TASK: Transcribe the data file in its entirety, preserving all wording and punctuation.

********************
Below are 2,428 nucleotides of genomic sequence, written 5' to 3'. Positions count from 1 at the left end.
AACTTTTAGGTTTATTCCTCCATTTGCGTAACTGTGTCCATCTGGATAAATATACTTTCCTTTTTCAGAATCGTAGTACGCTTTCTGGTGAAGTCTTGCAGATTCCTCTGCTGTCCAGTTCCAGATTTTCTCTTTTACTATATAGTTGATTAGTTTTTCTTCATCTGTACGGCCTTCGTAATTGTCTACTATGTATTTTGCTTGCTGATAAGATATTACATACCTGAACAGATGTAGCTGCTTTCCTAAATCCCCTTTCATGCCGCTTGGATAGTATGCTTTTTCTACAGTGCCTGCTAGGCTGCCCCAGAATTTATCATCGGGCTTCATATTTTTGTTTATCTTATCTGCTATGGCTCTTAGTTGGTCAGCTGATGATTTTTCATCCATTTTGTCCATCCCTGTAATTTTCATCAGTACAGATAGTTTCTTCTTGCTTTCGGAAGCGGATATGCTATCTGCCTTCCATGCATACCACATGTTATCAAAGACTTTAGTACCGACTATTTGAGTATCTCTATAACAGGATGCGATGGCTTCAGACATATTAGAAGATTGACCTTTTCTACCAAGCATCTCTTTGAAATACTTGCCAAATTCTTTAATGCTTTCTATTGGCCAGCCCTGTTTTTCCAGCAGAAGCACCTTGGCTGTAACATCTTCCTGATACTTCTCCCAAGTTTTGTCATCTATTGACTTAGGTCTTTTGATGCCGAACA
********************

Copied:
Below are 2,428 nucleotides of genomic sequence, written 5' to 3'. Positions count from 1 at the left end.
AACTTTTAGGTTTATTCCTCCATTTGCGTAACTGTGTCCATCTGGATAAATATACTTTCCTTTTTCAGAATCGTAGTACGCTTTCTGGTGAAGTCTTGCAGATTCCTCTGCTGTCCAGTTCCAGATTTTCTCTTTTACTATATAGTTGATTAGTTTTTCTTCATCTGTACGGCCTTCGTAATTGTCTACTATGTATTTTGCTTGCTGATAAGATATTACATACCTGAACAGATGTAGCTGCTTTCCTAAATCCCCTTTCATGCCGCTTGGATAGTATGCTTTTTCTACAGTGCCTGCTAGGCTGCCCCAGAATTTATCATCGGGCTTCATATTTTTGTTTATCTTATCTGCTATGGCTCTTAGTTGGTCAGCTGATGATTTTTCATCCATTTTGTCCATCCCTGTAATTTTCATCAGTACAGATAGTTTCTTCTTGCTTTCGGAAGCGGATATGCTATCTGCCTTCCATGCATACCACATGTTATCAAAGACTTTAGTACCGACTATTTGAGTATCTCTATAACAGGATGCGATGGCTTCAGACATATTAGAAGATTGACCTTTTCTACCAAGCATCTCTTTGAAATACTTGCCAAATTCTTTAATGCTTTCTATTGGCCAGCCCTGTTTTTCCAGCAGAAGCACCTTGGCTGTAACATCTTCCTGATACTTCTCCCAAGTTTTGTCATCTATTGACTTAGGTCTTTTGATGCCGAACA